5

Although there are physical differences between the 'blink drive' used in the Dark Matter TV series and 'folding space' in Dune, are the concepts not basically the same?

5

Not especially, beyond that both are fictional methods of faster-than-light travel.

The Dune series does not focus on the exact mechanics of space travel -- it is not a work of hard science fiction, after all -- but the semi-canonical Dune Encyclopedia gives some tantalizing details. (Note that some of these details conflict with the Brian Herbert sequels, making this answer somewhat specific to the Dune Encyclopedia canon.)

To summarize:

The Spacing Guild implemented space travel using a form of the Holtzman suspensor-nullification effect -- part of the same set of fictional forces that were used to implement defensive shields and suspensors. Activation of the suspensor-nullification effect causes a large sphere ("no more than a kilometer across") to enter "the Void", a sketchily described extradimensional space.

Space travel took place on large spherical ships (presumably sized to fit within the range of the suspensor-nullification effect) called heighliners, under the control of the Spacing Guild. The heighliner is controlled by a group of Guild Navigators. They use the prescience provided by large doses of melange spice to predict and correct for disturbances in the heighliner's course.

I can't find much detailed information on the Dark Matter "blink drive" online, but from what I gather, it's unlike space travel in Dune in several crucial ways:

  • The "blink drive" is technological in nature. Space travel in Dune requires a biological element (the Guild navigator) to safely complete travel throughout most of the series. (The Dune Encyclopedia mentions that a computerized navigation system was eventually developed, but only in 14132, after the time period of the series.)

  • The "blink drive" is instantaneous. Space travel in Dune is not instantaneous -- it is faster-than-light, but still takes time.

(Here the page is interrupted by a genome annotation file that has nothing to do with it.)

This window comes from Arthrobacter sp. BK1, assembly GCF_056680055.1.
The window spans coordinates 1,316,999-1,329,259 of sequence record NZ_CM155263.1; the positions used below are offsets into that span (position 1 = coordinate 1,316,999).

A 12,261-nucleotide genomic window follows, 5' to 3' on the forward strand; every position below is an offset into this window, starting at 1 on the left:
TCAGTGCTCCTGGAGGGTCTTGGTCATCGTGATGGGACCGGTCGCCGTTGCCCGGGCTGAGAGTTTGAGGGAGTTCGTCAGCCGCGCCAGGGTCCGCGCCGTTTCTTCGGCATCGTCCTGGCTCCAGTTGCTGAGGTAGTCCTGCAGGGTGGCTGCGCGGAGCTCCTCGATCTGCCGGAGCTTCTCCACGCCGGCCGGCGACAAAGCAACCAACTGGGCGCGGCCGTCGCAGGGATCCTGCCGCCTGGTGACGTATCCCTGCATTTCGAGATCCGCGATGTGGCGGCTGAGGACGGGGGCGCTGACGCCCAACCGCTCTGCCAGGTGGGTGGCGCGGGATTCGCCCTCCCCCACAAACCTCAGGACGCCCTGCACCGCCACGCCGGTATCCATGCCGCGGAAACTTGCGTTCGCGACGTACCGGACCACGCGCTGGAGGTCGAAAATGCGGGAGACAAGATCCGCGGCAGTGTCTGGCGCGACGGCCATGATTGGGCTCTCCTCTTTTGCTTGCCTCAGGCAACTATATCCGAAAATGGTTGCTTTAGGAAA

• The "blink drive" can lead to time travel. No such effect is attested anywhere in the Dune series.

  • 1
    Looks like there is something missing at the end of the first bullet point :-) – lfurini Oct 21 '17 at 6:30
  • The blink drive may not have been intended as a time travel device originally. It would seem that it was intended as a means to travel instantaneously to other regions of the galaxy and to explore the folding or warping of time and space (time-space continuum). – user52688 Oct 21 '17 at 8:38
  • Are the Guild ships described as spherical in the encyclopaedia? I don’t remember them being described in that much detail in the book (didn’t really read many of the sequel/prequels). I recall them being cylindrical in one of the screen versions. – Darren Oct 21 '17 at 9:33
  • the space drives in Dune do not require a biological element. Navigation however is the other side of things. The Butlarian Jihad outlawed thinking machines. A thinking machine could manage the navigation. – Naib Oct 21 '17 at 13:13
  • @Darren Dune Encyclopedia, under HEIGHLINER: "The neutrino circuitry, mandated by field mechanics, relied much more on sheer power than on the elegant geometries characteristic of modern craft. For this reason a heighliner was a simple, featureless globe." – duskwuff Oct 21 '17 at 16:52

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